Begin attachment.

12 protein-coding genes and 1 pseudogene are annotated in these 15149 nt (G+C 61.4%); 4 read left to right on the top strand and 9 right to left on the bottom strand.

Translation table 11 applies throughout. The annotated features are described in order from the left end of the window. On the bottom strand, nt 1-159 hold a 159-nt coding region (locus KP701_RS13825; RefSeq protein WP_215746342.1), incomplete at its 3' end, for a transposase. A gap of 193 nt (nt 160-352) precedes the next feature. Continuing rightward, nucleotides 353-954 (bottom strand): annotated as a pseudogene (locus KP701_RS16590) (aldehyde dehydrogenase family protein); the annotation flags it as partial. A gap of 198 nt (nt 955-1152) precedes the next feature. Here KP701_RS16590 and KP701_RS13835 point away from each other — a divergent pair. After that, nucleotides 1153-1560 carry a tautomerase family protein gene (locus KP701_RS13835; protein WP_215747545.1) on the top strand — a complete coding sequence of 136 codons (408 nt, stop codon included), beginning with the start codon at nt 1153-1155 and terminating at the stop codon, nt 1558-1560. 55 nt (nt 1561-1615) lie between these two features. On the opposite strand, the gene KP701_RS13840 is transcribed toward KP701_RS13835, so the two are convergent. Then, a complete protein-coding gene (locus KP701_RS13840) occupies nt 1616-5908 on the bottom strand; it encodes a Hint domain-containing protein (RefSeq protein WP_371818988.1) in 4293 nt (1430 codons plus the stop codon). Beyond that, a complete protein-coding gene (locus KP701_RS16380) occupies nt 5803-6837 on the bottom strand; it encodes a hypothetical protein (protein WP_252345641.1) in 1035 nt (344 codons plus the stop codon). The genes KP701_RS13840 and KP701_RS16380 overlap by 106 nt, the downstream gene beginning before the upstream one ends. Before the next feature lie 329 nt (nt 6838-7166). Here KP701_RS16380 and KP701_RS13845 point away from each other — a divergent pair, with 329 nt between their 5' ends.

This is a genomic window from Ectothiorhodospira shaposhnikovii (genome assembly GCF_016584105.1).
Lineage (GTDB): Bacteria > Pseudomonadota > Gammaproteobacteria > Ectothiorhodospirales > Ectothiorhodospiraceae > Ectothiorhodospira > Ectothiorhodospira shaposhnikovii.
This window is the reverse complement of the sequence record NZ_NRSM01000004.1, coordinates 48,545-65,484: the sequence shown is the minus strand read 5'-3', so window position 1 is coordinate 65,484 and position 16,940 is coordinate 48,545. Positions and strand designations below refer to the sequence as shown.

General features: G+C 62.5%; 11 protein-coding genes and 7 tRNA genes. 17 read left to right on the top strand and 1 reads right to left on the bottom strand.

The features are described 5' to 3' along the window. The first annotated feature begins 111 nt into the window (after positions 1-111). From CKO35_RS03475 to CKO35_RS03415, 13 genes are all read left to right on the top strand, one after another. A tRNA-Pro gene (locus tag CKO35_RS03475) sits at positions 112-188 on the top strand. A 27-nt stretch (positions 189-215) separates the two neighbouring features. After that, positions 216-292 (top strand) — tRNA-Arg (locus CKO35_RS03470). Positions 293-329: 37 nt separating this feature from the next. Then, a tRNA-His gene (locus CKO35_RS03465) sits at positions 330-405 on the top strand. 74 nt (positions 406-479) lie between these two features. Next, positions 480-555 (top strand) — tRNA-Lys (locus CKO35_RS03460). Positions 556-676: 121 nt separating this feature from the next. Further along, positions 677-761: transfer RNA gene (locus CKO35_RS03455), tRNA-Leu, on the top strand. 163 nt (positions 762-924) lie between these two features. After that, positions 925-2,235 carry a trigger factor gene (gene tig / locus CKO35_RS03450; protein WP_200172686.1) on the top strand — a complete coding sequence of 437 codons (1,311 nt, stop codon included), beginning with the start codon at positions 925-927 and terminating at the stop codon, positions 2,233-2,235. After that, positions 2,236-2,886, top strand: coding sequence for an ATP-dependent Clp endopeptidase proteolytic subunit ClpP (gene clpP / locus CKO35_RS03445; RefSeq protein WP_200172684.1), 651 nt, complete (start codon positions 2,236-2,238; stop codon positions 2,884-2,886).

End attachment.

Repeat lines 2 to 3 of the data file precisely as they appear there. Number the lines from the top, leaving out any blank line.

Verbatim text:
Translation table 11 applies throughout. The annotated features are described in order from the left end of the window. On the bottom strand, nt 1-159 hold a 159-nt coding region (locus KP701_RS13825; RefSeq protein WP_215746342.1), incomplete at its 3' end, for a transposase. A gap of 193 nt (nt 160-352) precedes the next feature. Continuing rightward, nucleotides 353-954 (bottom strand): annotated as a pseudogene (locus KP701_RS16590) (aldehyde dehydrogenase family protein); the annotation flags it as partial. A gap of 198 nt (nt 955-1152) precedes the next feature. Here KP701_RS16590 and KP701_RS13835 point away from each other — a divergent pair. After that, nucleotides 1153-1560 carry a tautomerase family protein gene (locus KP701_RS13835; protein WP_215747545.1) on the top strand — a complete coding sequence of 136 codons (408 nt, stop codon included), beginning with the start codon at nt 1153-1155 and terminating at the stop codon, nt 1558-1560. 55 nt (nt 1561-1615) lie between these two features. On the opposite strand, the gene KP701_RS13840 is transcribed toward KP701_RS13835, so the two are convergent. Then, a complete protein-coding gene (locus KP701_RS13840) occupies nt 1616-5908 on the bottom strand; it encodes a Hint domain-containing protein (RefSeq protein WP_371818988.1) in 4293 nt (1430 codons plus the stop codon). Beyond that, a complete protein-coding gene (locus KP701_RS16380) occupies nt 5803-6837 on the bottom strand; it encodes a hypothetical protein (protein WP_252345641.1) in 1035 nt (344 codons plus the stop codon). The genes KP701_RS13840 and KP701_RS16380 overlap by 106 nt, the downstream gene beginning before the upstream one ends. Before the next feature lie 329 nt (nt 6838-7166). Here KP701_RS16380 and KP701_RS13845 point away from each other — a divergent pair, with 329 nt between their 5' ends.

This is a genomic window from Ectothiorhodospira shaposhnikovii (genome assembly GCF_016584105.1).